Saturday, 12 May 2012
Boston Baked Beans
I mentioned a little while back that my current housemate is allergic to tomatoes. I still can’t get my head around how anyone can live without this wondrous fruit/vegetable. After a quick audit of the contents of my cupboards and fridge I discovered I had at least 5 varieties of tomato based products (in case you are interested this included fresh tomatoes, tinned tomatoes, sundried tomatoes, tomato puree and tomato ketchup). And that doesn’t even include the things that contain a bit of tomato. It was at this point that I realised that baked beans contain tomatoes. Now I don’t eat loads of baked beans but sometimes the simple meal of beans on toast just can’t be beaten, I think it has to be counted as one of life’s little pleasures (small things and all that). But this got me thinking on how I could create a tomoatoless baked bean recipe that myself and my housemate could both enjoy. After a bit of interweb surfing I discovered that a traditional Boston baked bean recipe is already tomatoless. And so I went about creating a recipe based on this American classic (although I did deviate slightly from the traditional recipe by adding some chorizo that needed to be used up, but I think this helped to enhance the smoky flavour of this campfire classic)!
Also I cooked this recipe in a slow cooker but it could just be cooked in a casserole dish in an oven at a low temperature to achieve the same results.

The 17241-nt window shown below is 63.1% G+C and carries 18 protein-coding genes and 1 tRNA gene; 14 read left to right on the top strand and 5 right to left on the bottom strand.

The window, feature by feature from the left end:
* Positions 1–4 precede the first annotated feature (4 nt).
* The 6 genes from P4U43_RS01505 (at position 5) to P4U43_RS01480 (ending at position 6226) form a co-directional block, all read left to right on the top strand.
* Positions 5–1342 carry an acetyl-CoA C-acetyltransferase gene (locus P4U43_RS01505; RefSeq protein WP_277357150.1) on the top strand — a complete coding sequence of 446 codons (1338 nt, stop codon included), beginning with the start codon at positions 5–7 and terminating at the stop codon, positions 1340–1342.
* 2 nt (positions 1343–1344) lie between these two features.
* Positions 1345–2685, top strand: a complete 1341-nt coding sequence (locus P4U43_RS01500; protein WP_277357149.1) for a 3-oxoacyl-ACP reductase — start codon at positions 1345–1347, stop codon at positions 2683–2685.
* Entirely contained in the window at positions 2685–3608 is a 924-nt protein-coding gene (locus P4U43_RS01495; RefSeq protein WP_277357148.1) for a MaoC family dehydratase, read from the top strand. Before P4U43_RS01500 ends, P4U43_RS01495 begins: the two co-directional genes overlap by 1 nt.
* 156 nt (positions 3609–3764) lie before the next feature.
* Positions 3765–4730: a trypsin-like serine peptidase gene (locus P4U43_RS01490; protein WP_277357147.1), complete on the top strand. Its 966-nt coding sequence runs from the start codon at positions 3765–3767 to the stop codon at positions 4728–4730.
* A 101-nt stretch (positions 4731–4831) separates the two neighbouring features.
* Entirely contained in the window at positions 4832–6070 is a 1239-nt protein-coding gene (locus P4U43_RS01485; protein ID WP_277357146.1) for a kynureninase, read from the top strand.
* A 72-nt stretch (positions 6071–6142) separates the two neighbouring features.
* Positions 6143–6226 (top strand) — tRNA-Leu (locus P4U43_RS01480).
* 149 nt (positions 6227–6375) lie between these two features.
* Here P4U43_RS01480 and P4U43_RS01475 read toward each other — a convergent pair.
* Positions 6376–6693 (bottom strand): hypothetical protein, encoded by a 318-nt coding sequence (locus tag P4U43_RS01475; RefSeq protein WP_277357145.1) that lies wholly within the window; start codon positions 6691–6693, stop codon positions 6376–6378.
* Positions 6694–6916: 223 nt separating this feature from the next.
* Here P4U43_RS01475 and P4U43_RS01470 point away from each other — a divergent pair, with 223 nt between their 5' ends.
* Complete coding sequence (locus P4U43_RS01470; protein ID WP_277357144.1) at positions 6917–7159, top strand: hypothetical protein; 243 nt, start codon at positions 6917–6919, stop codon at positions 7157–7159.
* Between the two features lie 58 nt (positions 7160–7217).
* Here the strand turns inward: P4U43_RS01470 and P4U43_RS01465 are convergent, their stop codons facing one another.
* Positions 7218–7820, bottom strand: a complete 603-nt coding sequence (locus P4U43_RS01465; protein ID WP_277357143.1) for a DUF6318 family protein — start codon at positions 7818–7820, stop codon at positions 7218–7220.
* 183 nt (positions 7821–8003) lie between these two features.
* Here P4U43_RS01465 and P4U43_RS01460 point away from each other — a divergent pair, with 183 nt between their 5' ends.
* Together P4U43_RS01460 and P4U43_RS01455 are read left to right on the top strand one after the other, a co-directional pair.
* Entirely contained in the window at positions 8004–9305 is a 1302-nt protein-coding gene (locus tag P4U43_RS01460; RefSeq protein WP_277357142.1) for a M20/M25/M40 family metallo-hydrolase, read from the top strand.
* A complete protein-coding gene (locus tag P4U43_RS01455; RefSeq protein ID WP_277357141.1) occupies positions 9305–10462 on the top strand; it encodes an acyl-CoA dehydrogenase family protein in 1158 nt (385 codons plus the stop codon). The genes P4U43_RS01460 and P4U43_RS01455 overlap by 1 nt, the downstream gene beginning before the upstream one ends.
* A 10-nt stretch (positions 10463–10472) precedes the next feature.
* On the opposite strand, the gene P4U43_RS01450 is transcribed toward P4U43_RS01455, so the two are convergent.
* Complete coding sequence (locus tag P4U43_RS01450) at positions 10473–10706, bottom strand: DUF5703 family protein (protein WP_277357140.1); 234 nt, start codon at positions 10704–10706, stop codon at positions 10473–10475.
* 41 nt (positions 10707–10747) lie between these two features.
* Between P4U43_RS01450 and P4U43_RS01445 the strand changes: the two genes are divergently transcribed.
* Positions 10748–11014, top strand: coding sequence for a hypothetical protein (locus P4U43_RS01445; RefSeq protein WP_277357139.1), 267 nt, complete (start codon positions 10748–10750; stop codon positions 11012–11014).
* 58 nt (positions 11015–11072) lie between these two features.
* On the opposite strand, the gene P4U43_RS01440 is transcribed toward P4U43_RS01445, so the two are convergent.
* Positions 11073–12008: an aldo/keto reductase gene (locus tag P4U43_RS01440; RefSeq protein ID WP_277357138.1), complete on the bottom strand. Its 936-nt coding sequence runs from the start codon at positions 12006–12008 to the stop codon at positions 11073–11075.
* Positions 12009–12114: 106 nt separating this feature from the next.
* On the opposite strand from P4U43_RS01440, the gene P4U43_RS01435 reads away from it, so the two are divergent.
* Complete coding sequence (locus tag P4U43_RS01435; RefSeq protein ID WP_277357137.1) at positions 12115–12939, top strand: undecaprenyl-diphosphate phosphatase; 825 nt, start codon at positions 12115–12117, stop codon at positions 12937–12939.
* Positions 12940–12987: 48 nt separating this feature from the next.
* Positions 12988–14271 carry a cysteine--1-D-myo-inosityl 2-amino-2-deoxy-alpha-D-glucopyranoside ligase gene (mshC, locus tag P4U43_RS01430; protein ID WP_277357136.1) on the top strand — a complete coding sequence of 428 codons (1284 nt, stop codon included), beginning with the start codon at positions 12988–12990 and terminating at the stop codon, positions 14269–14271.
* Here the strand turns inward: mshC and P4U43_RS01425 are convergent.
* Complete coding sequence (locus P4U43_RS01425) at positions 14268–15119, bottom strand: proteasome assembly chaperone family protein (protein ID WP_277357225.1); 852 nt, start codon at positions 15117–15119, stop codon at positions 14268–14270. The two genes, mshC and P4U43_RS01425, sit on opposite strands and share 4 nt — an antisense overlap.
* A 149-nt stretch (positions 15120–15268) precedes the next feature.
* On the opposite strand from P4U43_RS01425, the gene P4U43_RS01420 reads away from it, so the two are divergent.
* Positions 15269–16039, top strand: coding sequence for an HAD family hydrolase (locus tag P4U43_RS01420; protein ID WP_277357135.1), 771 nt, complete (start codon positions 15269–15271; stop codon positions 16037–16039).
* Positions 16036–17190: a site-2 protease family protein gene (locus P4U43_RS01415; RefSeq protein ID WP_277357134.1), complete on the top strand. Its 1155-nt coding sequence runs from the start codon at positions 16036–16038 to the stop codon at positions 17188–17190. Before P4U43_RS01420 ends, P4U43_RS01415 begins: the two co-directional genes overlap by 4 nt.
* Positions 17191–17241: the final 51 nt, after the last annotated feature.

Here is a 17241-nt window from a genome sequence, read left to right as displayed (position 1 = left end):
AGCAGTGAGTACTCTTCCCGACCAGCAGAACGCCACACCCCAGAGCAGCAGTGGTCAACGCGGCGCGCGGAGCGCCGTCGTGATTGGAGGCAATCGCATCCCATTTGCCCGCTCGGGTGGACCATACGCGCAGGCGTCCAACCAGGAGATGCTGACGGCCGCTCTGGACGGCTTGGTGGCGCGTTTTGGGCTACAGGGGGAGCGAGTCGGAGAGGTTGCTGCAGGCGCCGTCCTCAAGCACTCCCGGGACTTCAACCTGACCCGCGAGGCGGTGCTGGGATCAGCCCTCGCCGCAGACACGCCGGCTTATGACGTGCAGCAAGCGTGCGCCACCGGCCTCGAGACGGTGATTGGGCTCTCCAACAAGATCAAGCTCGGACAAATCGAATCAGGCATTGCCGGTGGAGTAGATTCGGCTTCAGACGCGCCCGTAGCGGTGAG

Serves 4 hungry people
300g dried cannellini beans
150g streaky bacon
½ red onion
35g soft brown sugar
1 tablespoon English mustard
2 bay leaves
Soak the beans in water overnight
Chop the bacon and chorizo into small chunks and finely dice the red onion.
Place half of the bacon, chorizo and onion in the bottom of the slow cooker, drain the beans and put these on top of the bacon mixture and then sprinkle the rest of the meat and onion on top.
Mix the molasses, mustard and brown sugar together with 200ml of hot water and stir until the sugar has dissolved and a thick syrupy liquid has formed. Pour this over the bean mix.
Depending on the size of your slow cooker you will probably need to add more water to the mix to ensure the beans are completely covered in liquid, so add more hot water as necessary.
Add the bay leaves and then put the lid on the slow cooker, set to a medium heat and leave to slowly bubble away for the next 8 hours.
After 8 hours give the mixture a good stir. If the sauce seems a little runny at this point remove the lid from the slow cooker and allow the mixture to reduce a little.
Then serve simply on toast or as a jacket potato filling.